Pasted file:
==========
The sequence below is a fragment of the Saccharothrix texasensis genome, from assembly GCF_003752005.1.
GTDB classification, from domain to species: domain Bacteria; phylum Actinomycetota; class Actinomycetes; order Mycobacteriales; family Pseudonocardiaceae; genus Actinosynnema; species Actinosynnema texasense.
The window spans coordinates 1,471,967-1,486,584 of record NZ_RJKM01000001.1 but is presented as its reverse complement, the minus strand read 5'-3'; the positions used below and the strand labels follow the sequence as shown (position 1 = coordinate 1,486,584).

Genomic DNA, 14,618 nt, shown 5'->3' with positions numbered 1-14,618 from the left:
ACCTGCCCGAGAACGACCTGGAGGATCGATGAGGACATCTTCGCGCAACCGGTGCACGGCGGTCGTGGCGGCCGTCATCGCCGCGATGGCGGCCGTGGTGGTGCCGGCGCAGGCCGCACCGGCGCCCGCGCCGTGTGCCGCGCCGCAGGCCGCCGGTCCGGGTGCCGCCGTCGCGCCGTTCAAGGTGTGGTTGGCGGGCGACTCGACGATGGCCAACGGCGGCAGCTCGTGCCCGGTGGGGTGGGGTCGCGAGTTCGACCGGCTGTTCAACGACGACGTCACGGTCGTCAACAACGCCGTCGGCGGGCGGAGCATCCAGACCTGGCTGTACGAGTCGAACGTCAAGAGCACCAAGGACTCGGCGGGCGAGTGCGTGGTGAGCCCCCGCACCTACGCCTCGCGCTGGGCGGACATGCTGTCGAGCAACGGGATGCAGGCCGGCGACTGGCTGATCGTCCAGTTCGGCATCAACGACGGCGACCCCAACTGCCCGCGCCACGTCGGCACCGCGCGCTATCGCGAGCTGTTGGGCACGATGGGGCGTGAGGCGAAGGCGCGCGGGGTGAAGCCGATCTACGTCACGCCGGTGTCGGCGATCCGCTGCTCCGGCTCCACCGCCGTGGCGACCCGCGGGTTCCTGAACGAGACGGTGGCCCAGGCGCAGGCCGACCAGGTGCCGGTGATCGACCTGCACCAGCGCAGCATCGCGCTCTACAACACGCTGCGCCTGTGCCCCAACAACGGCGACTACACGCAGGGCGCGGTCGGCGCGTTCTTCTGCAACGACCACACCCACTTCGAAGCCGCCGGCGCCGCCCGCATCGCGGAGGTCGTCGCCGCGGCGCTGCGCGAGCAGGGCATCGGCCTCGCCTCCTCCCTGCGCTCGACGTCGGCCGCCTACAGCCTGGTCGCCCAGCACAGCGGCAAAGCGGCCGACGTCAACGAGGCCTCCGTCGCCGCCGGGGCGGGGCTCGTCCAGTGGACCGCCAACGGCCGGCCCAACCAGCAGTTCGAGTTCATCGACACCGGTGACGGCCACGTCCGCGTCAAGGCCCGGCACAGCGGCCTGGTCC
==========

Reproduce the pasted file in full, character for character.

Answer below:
The sequence below is a fragment of the Saccharothrix texasensis genome, from assembly GCF_003752005.1.
GTDB classification, from domain to species: domain Bacteria; phylum Actinomycetota; class Actinomycetes; order Mycobacteriales; family Pseudonocardiaceae; genus Actinosynnema; species Actinosynnema texasense.
The window spans coordinates 1,471,967-1,486,584 of record NZ_RJKM01000001.1 but is presented as its reverse complement, the minus strand read 5'-3'; the positions used below and the strand labels follow the sequence as shown (position 1 = coordinate 1,486,584).

Genomic DNA, 14,618 nt, shown 5'->3' with positions numbered 1-14,618 from the left:
ACCTGCCCGAGAACGACCTGGAGGATCGATGAGGACATCTTCGCGCAACCGGTGCACGGCGGTCGTGGCGGCCGTCATCGCCGCGATGGCGGCCGTGGTGGTGCCGGCGCAGGCCGCACCGGCGCCCGCGCCGTGTGCCGCGCCGCAGGCCGCCGGTCCGGGTGCCGCCGTCGCGCCGTTCAAGGTGTGGTTGGCGGGCGACTCGACGATGGCCAACGGCGGCAGCTCGTGCCCGGTGGGGTGGGGTCGCGAGTTCGACCGGCTGTTCAACGACGACGTCACGGTCGTCAACAACGCCGTCGGCGGGCGGAGCATCCAGACCTGGCTGTACGAGTCGAACGTCAAGAGCACCAAGGACTCGGCGGGCGAGTGCGTGGTGAGCCCCCGCACCTACGCCTCGCGCTGGGCGGACATGCTGTCGAGCAACGGGATGCAGGCCGGCGACTGGCTGATCGTCCAGTTCGGCATCAACGACGGCGACCCCAACTGCCCGCGCCACGTCGGCACCGCGCGCTATCGCGAGCTGTTGGGCACGATGGGGCGTGAGGCGAAGGCGCGCGGGGTGAAGCCGATCTACGTCACGCCGGTGTCGGCGATCCGCTGCTCCGGCTCCACCGCCGTGGCGACCCGCGGGTTCCTGAACGAGACGGTGGCCCAGGCGCAGGCCGACCAGGTGCCGGTGATCGACCTGCACCAGCGCAGCATCGCGCTCTACAACACGCTGCGCCTGTGCCCCAACAACGGCGACTACACGCAGGGCGCGGTCGGCGCGTTCTTCTGCAACGACCACACCCACTTCGAAGCCGCCGGCGCCGCCCGCATCGCGGAGGTCGTCGCCGCGGCGCTGCGCGAGCAGGGCATCGGCCTCGCCTCCTCCCTGCGCTCGACGTCGGCCGCCTACAGCCTGGTCGCCCAGCACAGCGGCAAAGCGGCCGACGTCAACGAGGCCTCCGTCGCCGCCGGGGCGGGGCTCGTCCAGTGGACCGCCAACGGCCGGCCCAACCAGCAGTTCGAGTTCATCGACACCGGTGACGGCCACGTCCGCGTCAAGGCCCGGCACAGCGGCCTGGTCC